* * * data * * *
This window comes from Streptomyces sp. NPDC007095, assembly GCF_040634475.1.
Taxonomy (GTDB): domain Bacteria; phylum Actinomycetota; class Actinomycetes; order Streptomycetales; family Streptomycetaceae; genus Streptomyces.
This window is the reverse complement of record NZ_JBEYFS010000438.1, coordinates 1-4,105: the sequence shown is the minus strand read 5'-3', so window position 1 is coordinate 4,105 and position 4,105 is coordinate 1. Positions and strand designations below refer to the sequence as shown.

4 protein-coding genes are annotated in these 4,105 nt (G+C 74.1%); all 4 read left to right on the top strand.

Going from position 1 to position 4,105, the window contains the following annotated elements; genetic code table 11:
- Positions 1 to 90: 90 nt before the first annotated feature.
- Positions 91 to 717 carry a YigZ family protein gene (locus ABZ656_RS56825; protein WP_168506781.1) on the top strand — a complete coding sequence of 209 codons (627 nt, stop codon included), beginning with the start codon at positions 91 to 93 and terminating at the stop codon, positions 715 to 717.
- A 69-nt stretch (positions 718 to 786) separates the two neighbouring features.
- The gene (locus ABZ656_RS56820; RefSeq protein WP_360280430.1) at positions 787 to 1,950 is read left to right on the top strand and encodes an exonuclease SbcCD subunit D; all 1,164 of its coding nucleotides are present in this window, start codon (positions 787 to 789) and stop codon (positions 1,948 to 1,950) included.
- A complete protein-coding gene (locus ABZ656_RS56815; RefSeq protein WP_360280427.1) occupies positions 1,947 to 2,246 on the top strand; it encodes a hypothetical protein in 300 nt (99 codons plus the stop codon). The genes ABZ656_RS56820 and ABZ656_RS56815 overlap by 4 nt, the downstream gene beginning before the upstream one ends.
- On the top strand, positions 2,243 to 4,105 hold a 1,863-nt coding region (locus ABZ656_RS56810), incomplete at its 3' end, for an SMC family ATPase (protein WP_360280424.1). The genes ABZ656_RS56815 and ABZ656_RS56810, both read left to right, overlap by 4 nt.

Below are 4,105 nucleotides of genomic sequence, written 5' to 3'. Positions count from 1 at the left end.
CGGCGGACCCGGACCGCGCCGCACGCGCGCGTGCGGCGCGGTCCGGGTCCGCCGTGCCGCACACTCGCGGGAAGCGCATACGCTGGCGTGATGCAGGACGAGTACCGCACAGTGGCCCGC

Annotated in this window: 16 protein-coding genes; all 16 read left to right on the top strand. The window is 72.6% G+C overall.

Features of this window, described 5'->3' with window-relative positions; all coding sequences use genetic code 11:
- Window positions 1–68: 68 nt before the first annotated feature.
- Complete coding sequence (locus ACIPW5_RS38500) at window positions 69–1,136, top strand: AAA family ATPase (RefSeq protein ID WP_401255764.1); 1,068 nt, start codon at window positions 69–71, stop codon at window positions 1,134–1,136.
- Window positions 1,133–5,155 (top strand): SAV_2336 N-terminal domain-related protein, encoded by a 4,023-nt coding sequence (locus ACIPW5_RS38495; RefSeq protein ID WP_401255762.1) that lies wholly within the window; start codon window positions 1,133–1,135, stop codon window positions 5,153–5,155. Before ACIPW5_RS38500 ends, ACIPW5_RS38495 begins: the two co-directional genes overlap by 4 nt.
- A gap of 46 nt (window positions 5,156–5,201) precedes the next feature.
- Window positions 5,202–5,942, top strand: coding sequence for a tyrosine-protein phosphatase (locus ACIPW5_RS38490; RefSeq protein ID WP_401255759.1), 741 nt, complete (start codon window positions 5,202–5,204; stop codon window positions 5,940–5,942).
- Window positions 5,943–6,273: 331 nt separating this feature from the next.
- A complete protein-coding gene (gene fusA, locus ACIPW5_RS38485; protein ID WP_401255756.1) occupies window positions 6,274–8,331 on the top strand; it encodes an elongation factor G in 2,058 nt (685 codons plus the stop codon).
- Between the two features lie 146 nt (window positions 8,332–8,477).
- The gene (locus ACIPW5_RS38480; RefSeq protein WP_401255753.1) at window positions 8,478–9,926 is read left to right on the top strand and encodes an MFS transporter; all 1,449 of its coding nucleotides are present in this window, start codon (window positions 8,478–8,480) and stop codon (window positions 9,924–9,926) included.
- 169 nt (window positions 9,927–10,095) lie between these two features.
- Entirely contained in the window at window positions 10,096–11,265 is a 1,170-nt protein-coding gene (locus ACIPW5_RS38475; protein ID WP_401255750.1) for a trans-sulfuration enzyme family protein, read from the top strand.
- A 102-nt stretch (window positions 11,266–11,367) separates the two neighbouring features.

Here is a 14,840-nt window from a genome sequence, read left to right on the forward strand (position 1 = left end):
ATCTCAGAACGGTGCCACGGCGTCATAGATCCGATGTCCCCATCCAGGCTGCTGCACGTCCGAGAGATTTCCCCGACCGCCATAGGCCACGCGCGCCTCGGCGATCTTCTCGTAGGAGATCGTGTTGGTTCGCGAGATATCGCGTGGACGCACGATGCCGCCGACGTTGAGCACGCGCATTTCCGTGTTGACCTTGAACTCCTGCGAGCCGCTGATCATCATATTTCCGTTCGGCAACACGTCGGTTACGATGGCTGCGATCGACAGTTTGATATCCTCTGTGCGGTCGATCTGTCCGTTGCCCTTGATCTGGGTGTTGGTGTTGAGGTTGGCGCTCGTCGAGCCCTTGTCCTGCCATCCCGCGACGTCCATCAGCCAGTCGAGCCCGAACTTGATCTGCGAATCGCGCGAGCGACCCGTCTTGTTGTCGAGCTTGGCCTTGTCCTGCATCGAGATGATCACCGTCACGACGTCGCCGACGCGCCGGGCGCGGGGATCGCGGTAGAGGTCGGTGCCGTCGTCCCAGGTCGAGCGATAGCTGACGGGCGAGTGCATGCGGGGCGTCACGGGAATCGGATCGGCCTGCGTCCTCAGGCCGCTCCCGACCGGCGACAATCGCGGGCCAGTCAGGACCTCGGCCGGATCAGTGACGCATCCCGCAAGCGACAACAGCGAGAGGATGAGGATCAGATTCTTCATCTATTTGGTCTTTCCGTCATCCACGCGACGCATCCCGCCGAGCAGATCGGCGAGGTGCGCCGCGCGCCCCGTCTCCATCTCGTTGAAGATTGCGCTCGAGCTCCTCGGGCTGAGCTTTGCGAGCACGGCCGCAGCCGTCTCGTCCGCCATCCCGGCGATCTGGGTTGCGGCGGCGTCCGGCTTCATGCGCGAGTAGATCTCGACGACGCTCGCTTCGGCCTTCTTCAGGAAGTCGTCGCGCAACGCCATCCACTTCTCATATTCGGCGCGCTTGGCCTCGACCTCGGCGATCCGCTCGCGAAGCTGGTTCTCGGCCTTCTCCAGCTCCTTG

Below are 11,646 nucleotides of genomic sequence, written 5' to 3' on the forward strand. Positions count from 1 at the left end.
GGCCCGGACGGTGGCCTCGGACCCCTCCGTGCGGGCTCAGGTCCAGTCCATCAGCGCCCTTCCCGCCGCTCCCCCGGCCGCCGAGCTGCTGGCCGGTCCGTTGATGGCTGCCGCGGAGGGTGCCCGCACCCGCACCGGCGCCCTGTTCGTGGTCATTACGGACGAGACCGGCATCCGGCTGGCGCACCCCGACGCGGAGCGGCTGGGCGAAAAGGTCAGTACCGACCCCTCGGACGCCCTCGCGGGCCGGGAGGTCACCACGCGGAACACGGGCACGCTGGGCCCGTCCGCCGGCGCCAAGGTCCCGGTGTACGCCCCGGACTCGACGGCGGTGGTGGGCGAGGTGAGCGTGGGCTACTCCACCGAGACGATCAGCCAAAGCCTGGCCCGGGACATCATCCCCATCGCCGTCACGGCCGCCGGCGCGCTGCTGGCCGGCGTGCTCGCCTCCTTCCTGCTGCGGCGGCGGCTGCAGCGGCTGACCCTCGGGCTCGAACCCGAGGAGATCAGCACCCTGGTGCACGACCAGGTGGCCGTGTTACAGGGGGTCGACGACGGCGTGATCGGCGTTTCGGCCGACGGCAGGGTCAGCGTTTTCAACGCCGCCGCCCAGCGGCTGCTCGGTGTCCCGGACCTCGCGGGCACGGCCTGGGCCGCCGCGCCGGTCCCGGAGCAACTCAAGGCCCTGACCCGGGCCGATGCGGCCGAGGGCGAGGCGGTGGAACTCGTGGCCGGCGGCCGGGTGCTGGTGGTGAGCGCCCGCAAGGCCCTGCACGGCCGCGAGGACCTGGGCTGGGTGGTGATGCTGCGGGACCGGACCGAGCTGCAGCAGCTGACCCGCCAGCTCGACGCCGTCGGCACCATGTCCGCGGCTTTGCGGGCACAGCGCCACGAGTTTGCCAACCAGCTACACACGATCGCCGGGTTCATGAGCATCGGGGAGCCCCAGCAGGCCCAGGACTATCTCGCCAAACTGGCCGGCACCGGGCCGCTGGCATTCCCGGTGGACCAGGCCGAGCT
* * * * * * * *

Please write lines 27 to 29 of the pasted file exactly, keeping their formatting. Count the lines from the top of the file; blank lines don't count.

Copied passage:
- A 102-nt stretch (window positions 11,266–11,367) separates the two neighbouring features.

Here is a 14,840-nt window from a genome sequence, read left to right on the forward strand (position 1 = left end):
ATCTCAGAACGGTGCCACGGCGTCATAGATCCGATGTCCCCATCCAGGCTGCTGCACGTCCGAGAGATTTCCCCGACCGCCATAGGCCACGCGCGCCTCGGCGATCTTCTCGTAGGAGATCGTGTTGGTTCGCGAGATATCGCGTGGACGCACGATGCCGCCGACGTTGAGCACGCGCATTTCCGTGTTGACCTTGAACTCCTGCGAGCCGCTGATCATCATATTTCCGTTCGGCAACACGTCGGTTACGATGGCTGCGATCGACAGTTTGATATCCTCTGTGCGGTCGATCTGTCCGTTGCCCTTGATCTGGGTGTTGGTGTTGAGGTTGGCGCTCGTCGAGCCCTTGTCCTGCCATCCCGCGACGTCCATCAGCCAGTCGAGCCCGAACTTGATCTGCGAATCGCGCGAGCGACCCGTCTTGTTGTCGAGCTTGGCCTTGTCCTGCATCGAGATGATCACCGTCACGACGTCGCCGACGCGCCGGGCGCGGGGATCGCGGTAGAGGTCGGTGCCGTCGTCCCAGGTCGAGCGATAGCTGACGGGCGAGTGCATGCGGGGCGTCACGGGAATCGGATCGGCCTGCGTCCTCAGGCCGCTCCCGACCGGCGACAATCGCGGGCCAGTCAGGACCTCGGCCGGATCAGTGACGCATCCCGCAAGCGACAACAGCGAGAGGATGAGGATCAGATTCTTCATCTATTTGGTCTTTCCGTCATCCACGCGACGCATCCCGCCGAGCAGATCGGCGAGGTGCGCCGCGCGCCCCGTCTCCATCTCGTTGAAGATTGCGCTCGAGCTCCTCGGGCTGAGCTTTGCGAGCACGGCCGCAGCCGTCTCGTCCGCCATCCCGGCGATCTGGGTTGCGGCGGCGTCCGGCTTCATGCGCGAGTAGATCTCGACGACGCTCGCTTCGGCCTTCTTCAGGAAGTCGTCGCGCAACGCCATCCACTTCTCATATTCGGCGCGCTTGGCCTCGACCTCGGCGATCCGCTCGCGAAGCTGGTTCTCGGCCTTCTCCAGCTCCTTG